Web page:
"A curious incident has occurred at Kew Lunatic Asylum. A lunatic was brought from Sandhurst by the police, and was admitted into one of the male wards. The patient was tolerably quiet until preparations were made for giving 'him' the usual bath. On the attendants attempting to carry out the programme, violent resistance was made, the reason for which proved to be that the supposed man was in reality a woman. The most singular part of the affair is that the woman had been received into Sandhurst Hospital as a male patient and sent thence to the asylum under the name of Evans. She states that she has lived at Sandhurst for many years dressed in male attire. Her age is about 35."
On 4 September 1879, the Bendigo Advertiser ran with the headline 'Extraordinary Case Of Concealment Of Sex' and wrote:
"One of the most unparalleled impostures has been brought to light during the past few days, which it has ever been the province of the press of these colonies to chronicle, and we might even add is unprecedented in the annals of the whole world. A woman, under the name of Edward De Lacy Evans, has for 20 years passed for a man in various parts of the colony of Victoria... As it is almost impossible to give an account of the case without making use of the masculine pronoun when referring to Evans, we propose to use that appellation... "
It was soon reported by local newspapers, and then the 'colonial and international press', that Evans had been determined by the Kew Asylum to be a woman, and 'promptly handed over to female nurses' and sent back in Bendigo. Evans later recalled:
"The fellers there took hold o' me to give me a bath, an' they stripped me to put me in the water, an' then they saw the mistake. One feller ran off as if he was frightened; the others looked thunderstruck an' couldn't speak. I was handed over to the women, and they dressed me up in frocks and petticoats."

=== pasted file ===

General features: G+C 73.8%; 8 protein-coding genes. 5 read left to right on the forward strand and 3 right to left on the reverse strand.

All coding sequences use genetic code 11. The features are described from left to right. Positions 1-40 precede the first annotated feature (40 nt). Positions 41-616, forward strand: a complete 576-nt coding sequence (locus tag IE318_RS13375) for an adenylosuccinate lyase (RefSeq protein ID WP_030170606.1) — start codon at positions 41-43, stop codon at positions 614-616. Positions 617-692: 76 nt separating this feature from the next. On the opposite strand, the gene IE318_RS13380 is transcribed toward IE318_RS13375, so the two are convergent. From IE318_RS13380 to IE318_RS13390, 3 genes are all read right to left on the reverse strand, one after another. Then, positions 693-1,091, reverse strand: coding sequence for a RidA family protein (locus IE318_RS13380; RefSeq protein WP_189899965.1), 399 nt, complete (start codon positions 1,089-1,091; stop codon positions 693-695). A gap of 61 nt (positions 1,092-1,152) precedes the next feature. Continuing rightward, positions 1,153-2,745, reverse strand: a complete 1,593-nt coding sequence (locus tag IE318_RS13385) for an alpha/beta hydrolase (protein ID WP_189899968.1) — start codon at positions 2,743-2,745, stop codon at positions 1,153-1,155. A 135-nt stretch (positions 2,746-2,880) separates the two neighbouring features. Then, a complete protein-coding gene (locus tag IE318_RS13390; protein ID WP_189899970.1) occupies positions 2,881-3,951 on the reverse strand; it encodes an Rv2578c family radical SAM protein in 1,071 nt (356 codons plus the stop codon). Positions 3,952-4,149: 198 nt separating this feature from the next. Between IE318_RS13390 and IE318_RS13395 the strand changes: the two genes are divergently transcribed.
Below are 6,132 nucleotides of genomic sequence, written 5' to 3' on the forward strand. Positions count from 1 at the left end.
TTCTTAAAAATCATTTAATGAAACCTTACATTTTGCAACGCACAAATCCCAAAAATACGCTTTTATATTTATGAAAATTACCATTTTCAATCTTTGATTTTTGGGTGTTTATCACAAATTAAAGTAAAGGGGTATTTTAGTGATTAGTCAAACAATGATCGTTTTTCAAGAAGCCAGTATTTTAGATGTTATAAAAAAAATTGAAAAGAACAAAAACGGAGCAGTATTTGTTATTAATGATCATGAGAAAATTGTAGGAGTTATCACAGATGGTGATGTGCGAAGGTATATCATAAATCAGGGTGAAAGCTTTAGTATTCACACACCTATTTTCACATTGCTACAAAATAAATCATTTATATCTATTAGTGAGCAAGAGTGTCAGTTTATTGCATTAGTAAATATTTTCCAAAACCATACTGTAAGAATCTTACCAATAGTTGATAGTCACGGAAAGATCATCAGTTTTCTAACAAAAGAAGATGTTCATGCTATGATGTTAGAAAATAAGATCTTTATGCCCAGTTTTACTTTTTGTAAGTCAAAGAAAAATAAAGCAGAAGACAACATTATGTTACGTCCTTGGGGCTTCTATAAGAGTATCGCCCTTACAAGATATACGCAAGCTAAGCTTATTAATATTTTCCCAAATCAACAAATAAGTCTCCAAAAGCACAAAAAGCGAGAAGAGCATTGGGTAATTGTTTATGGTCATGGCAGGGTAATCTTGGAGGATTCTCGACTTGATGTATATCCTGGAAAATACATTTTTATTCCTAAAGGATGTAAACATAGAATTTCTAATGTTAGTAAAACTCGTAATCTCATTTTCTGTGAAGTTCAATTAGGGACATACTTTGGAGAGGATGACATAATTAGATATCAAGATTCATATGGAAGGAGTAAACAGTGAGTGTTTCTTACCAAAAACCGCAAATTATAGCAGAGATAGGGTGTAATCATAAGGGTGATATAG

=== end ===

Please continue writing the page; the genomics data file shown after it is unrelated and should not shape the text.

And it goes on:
While still a patient at Bendigo, Evans said he knew who the father of his child was, made a reference to his wife not being 'true', and mentioned concerns about financial difficulties and possibly losing the house he had built, before adding, 'Everything coming together was enough to drive a man mad.' Marquand also spoke to the press and insisted she had never known Evans was not a man.
It wasn't only the newspapers that covered the 'curious incident'; Stawell photographer Aaron Flegeltaub began selling copies of the formal portrait Marquand and Evans had taken in the early 1870s, while Sandhurst photographer N. White managed to gain access to the Bendigo Hospital and took a number of head-shots of Evans wearing a 'white hospital nightshirt (or straight-jacket)' and looking 'wild eyed and probably affronted by the intrusion' which were used to create an image he also sold. The hospital refused requests from 'entrepreneurs' for Evans be ‘publicly exhibited'.
'Another intrusion' was a gynaecological examination conducted by a Dr Penfold, which caused Evans to 'cry and scream' when the speculum was used, and resulted in a finding that he was 'physiologically female' and 'had carried and borne a child'. Evans later said the 'examination had injured' him.
On 10 October 1879, the Bendigo Hospital declined a request by the Kew Asylum to return Evans as he 'was improving daily, and will soon be in a fit state to be discharged'. By December, Evans was declared 'cured' and released, but, a few days later, dressed in female clothes, he was 'still mentally distressed' when he gave evidence in support of Marquand's unsuccessful suit against Loridan.
Later life and legacy
In late December 1879, Evans was part of events by 'panorama showmen' Augustus Baker Pierce and William Bignell in Geelong and Stawell and newspapers noted that 'neither mind nor body possesses the vigour once so noticeable'. This was followed, in 1880, by appearances in Melbourne billed as ‘The Wonderful Male Impersonator' as part of the 'living wonders' at the Waxworks, while Sydney shows were accompanied by pamphlets about 'The Man-Woman Mystery'.
By February 1881, Evans had applied for admittance to a Benevolent Asylum and he was sent to the Melbourne Immigrants’ Home in St Kilda Road. He remained there until his death, twenty years later, on 25 August 1901.
In 1897, Joseph Furphy, who, from the late 1860s, lived near Bendigo, published his first novel Such Is Life and included the comparison to Evans with the mention; ‘one of those De Lacy Evanses we often read of in novels’.